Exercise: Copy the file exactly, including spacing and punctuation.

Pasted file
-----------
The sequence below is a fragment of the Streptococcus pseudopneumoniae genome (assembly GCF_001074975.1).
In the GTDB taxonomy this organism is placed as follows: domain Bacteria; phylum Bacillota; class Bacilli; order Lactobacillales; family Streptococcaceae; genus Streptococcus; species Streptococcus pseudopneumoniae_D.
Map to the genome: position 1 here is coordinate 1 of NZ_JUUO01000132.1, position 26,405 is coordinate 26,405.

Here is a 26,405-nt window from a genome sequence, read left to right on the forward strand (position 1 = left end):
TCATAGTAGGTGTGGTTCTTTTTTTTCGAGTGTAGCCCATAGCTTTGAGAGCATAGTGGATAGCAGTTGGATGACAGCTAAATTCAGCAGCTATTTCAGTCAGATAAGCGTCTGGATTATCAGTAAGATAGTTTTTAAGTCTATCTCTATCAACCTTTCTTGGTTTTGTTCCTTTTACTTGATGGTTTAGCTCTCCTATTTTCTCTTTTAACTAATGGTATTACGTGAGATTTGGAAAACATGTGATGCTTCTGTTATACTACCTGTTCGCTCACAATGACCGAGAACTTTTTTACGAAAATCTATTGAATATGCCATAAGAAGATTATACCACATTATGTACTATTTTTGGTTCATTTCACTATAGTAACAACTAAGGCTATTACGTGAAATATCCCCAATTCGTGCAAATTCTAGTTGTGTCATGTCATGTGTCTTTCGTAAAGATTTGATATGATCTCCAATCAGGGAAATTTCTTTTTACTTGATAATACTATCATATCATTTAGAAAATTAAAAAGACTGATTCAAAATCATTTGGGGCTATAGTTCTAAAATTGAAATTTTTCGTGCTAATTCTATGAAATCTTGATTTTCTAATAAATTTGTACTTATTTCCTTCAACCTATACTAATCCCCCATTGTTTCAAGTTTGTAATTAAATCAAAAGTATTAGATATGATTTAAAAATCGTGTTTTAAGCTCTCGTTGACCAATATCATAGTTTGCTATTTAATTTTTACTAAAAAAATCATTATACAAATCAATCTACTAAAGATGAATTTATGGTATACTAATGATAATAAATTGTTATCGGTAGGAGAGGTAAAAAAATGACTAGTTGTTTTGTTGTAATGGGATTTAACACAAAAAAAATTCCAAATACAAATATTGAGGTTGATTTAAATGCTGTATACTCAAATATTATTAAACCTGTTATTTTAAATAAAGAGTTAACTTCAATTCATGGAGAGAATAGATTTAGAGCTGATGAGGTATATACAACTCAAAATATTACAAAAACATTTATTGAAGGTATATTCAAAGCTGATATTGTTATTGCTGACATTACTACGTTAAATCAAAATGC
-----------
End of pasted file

The sequence below is a fragment of the Streptococcus pseudopneumoniae genome (assembly GCF_001074975.1).
In the GTDB taxonomy this organism is placed as follows: domain Bacteria; phylum Bacillota; class Bacilli; order Lactobacillales; family Streptococcaceae; genus Streptococcus; species Streptococcus pseudopneumoniae_D.
Map to the genome: position 1 here is coordinate 1 of NZ_JUUO01000132.1, position 26,405 is coordinate 26,405.

Here is a 26,405-nt window from a genome sequence, read left to right on the forward strand (position 1 = left end):
TCATAGTAGGTGTGGTTCTTTTTTTTCGAGTGTAGCCCATAGCTTTGAGAGCATAGTGGATAGCAGTTGGATGACAGCTAAATTCAGCAGCTATTTCAGTCAGATAAGCGTCTGGATTATCAGTAAGATAGTTTTTAAGTCTATCTCTATCAACCTTTCTTGGTTTTGTTCCTTTTACTTGATGGTTTAGCTCTCCTATTTTCTCTTTTAACTAATGGTATTACGTGAGATTTGGAAAACATGTGATGCTTCTGTTATACTACCTGTTCGCTCACAATGACCGAGAACTTTTTTACGAAAATCTATTGAATATGCCATAAGAAGATTATACCACATTATGTACTATTTTTGGTTCATTTCACTATAGTAACAACTAAGGCTATTACGTGAAATATCCCCAATTCGTGCAAATTCTAGTTGTGTCATGTCATGTGTCTTTCGTAAAGATTTGATATGATCTCCAATCAGGGAAATTTCTTTTTACTTGATAATACTATCATATCATTTAGAAAATTAAAAAGACTGATTCAAAATCATTTGGGGCTATAGTTCTAAAATTGAAATTTTTCGTGCTAATTCTATGAAATCTTGATTTTCTAATAAATTTGTACTTATTTCCTTCAACCTATACTAATCCCCCATTGTTTCAAGTTTGTAATTAAATCAAAAGTATTAGATATGATTTAAAAATCGTGTTTTAAGCTCTCGTTGACCAATATCATAGTTTGCTATTTAATTTTTACTAAAAAAATCATTATACAAATCAATCTACTAAAGATGAATTTATGGTATACTAATGATAATAAATTGTTATCGGTAGGAGAGGTAAAAAAATGACTAGTTGTTTTGTTGTAATGGGATTTAACACAAAAAAAATTCCAAATACAAATATTGAGGTTGATTTAAATGCTGTATACTCAAATATTATTAAACCTGTTATTTTAAATAAAGAGTTAACTTCAATTCATGGAGAGAATAGATTTAGAGCTGATGAGGTATATACAACTCAAAATATTACAAAAACATTTATTGAAGGTATATTCAAAGCTGATATTGTTATTGCTGACATTACTACGTTAAATCAAAATGC